No matter how you slice it, investing is a lot like pizza. I know, maybe you figured it was like crab legs because you have to get cracking to get to the good stuff. Or perhaps you thought it was like an onion with its many intricate, tear-inducing layers. But in the end, after sampling far too many different delicacies in researching this column, I can assure you that I'm right. It's all about the pizza.
It starts with the pizza maker, of course. Flour-dusted hands that knead dough -- and who doesn't need dough? -- guide the maker. Globs of dough are rolled, twirled, and tossed until they make the perfect edible easel. With sauce and cheese at the ready, the next step is up to someone else -- you. What was it that you wanted on your pizza again?
Know your toppings
There isn't a single topping that is universally loved. Pizza chains wouldn't allow you to split your pies in half (or even in four now, thanks, Pizza Hut) if arguments didn't break out whenever it was time to single out the perfect ingredients.
There isn't a single topping that is universally loathed, either. Yes, your uncle really does enjoy anchovies on his pizza. Your aunt thinks that pineapple and Canadian bacon make for a divine deep dish. After all, an unloved topping wouldn't stand a chance taking up space on the menu.
By now, you probably know where I'm heading with this. That pie is your portfolio. Your toppings -- yes, your selections -- are your stocks. Just as you pick your toppings based on your tastes, odds are that your equity picks are also unique to your investing style. Creating the perfect portfolio is a lot like crafting the perfect pizza. Every stock you own should be in harmony with your other holdings just as one pizza ingredient must work alongside the rest.
You wouldn't pair up pepperoni with ham and leave it at that. They're too similar, not to mention that's not exactly a balanced meal. In Wall Street speak, that would be the need for diversification. In the pizza world, it's just a matter of good taste. You may like mushrooms, you may like pineapples, but odds are you wouldn't want both mushrooms and pineapples on the same pie -- at least, not on the same side. Your stocks, like toppings on a pizza, should complement each other in perfect harmony.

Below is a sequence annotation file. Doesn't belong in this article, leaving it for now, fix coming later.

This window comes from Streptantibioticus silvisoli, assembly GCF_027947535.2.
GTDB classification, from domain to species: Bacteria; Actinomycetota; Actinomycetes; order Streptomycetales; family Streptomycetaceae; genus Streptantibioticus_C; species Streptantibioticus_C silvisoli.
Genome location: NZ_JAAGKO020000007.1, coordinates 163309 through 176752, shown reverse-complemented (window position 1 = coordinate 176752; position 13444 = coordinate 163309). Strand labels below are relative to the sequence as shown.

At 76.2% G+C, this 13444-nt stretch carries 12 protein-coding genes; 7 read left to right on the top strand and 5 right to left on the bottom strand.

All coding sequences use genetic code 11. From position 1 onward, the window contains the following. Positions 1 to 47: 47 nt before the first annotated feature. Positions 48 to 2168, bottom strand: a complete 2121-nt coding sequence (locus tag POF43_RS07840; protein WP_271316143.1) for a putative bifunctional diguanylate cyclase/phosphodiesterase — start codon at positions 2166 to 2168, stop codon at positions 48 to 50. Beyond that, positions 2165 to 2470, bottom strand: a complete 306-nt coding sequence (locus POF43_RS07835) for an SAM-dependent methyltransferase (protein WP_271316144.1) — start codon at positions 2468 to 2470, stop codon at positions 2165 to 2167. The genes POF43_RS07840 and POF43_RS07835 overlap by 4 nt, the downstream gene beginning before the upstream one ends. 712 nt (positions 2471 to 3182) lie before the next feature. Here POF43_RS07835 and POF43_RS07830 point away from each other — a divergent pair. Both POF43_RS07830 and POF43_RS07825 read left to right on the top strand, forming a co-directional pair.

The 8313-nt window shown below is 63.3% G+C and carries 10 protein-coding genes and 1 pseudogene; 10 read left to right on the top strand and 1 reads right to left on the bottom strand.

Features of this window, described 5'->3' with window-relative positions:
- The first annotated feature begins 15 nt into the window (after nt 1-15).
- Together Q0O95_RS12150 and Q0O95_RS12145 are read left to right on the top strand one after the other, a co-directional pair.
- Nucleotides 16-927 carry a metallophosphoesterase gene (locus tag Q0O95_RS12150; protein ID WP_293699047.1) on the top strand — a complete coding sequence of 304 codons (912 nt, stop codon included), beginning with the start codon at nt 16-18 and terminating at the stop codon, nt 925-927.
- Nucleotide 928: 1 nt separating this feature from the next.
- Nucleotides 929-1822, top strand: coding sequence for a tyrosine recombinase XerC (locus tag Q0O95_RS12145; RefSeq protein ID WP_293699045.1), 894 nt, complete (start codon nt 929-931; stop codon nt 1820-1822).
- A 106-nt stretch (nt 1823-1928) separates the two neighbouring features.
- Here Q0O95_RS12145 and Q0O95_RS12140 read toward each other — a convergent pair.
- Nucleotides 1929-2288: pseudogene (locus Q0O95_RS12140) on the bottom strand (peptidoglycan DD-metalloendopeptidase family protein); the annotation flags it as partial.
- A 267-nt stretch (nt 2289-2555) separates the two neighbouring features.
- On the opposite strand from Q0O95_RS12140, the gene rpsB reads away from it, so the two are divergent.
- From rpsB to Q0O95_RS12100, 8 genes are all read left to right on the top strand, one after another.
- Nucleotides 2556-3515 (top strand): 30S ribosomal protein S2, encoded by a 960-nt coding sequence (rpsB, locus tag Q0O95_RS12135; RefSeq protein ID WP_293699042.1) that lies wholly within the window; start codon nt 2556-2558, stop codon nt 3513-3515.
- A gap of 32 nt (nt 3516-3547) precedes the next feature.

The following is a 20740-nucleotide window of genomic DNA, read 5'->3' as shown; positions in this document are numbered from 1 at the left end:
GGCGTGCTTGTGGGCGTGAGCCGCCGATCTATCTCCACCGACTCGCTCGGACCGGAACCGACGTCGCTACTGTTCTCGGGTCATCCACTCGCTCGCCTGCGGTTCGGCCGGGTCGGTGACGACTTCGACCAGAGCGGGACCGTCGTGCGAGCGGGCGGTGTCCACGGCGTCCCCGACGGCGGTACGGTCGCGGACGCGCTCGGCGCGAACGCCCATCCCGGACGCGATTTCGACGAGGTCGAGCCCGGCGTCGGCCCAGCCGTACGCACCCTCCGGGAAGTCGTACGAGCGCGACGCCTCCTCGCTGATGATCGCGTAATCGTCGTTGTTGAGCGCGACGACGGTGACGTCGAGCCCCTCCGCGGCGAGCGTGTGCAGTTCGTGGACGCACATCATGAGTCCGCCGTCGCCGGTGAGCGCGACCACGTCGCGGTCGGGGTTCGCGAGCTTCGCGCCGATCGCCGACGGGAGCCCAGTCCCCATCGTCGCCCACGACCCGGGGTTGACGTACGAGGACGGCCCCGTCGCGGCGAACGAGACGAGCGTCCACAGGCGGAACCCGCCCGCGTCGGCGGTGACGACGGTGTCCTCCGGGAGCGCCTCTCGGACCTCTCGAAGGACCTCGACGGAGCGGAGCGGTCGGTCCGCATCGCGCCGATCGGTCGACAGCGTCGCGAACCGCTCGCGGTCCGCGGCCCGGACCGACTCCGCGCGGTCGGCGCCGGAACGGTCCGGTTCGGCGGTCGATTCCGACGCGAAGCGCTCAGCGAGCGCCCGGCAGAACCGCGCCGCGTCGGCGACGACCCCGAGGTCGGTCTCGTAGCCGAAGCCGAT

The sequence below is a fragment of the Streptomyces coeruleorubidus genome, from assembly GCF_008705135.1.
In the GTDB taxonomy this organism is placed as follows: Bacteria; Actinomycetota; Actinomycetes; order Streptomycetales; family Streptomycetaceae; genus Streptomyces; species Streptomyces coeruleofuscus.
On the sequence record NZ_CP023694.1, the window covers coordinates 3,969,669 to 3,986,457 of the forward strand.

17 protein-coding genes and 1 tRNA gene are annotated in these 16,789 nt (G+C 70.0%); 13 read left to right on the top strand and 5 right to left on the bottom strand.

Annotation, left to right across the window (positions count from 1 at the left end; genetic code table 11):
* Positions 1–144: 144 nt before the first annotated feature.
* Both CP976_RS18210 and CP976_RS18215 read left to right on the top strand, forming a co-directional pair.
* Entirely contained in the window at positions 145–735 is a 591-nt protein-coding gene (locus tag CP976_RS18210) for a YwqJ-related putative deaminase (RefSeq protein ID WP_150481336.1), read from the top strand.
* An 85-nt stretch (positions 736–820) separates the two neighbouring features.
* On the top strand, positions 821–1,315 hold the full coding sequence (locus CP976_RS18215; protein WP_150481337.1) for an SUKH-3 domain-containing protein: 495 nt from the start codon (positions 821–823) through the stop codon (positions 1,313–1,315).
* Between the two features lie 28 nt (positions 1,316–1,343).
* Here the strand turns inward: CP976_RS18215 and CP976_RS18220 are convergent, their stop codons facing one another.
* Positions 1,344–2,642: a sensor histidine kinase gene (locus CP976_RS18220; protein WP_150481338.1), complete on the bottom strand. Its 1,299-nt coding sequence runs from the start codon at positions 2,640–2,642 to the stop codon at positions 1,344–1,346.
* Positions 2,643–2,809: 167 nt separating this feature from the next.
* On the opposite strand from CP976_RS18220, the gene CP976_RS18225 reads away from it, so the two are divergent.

Better ingredients, better portfolio
Let's kick things up a notch. A few years ago, I likened investing to the way Waffle House serves up its hash browns. This time, I'll peg different stock traits to actual pizza ingredients. Play along. Either you'll learn a little something about investing, or at the very least, you'll never approach ordering a pizza the same way.
I'm a sucker for fresh tomatoes on pizza, but I know some feel that it's a throwaway add-on. Because of the tomato sauce, it may feel redundant to some tastes. That's fine. More tomatoes for me, I guess. Baked fresh tomatoes on pizza still maintain their juicy fresh flavor, and that's totally different from the tomato of tomato sauce.
That's why I'm going with high-yielding stocks as the tomato toppers. Yes, you can just as easily earmark that money for your broker's money market fund. That's the thin layer of redundant tomato sauce on just about every pie. You see, there are two ways of looking at it -- some say fresh tomatoes are redundant, some say tomato sauce is redundant. However, even a meat lover can appreciate at least one kind of tomato in there for good measure (and a healthy dose of cancer-fighting lycopenes).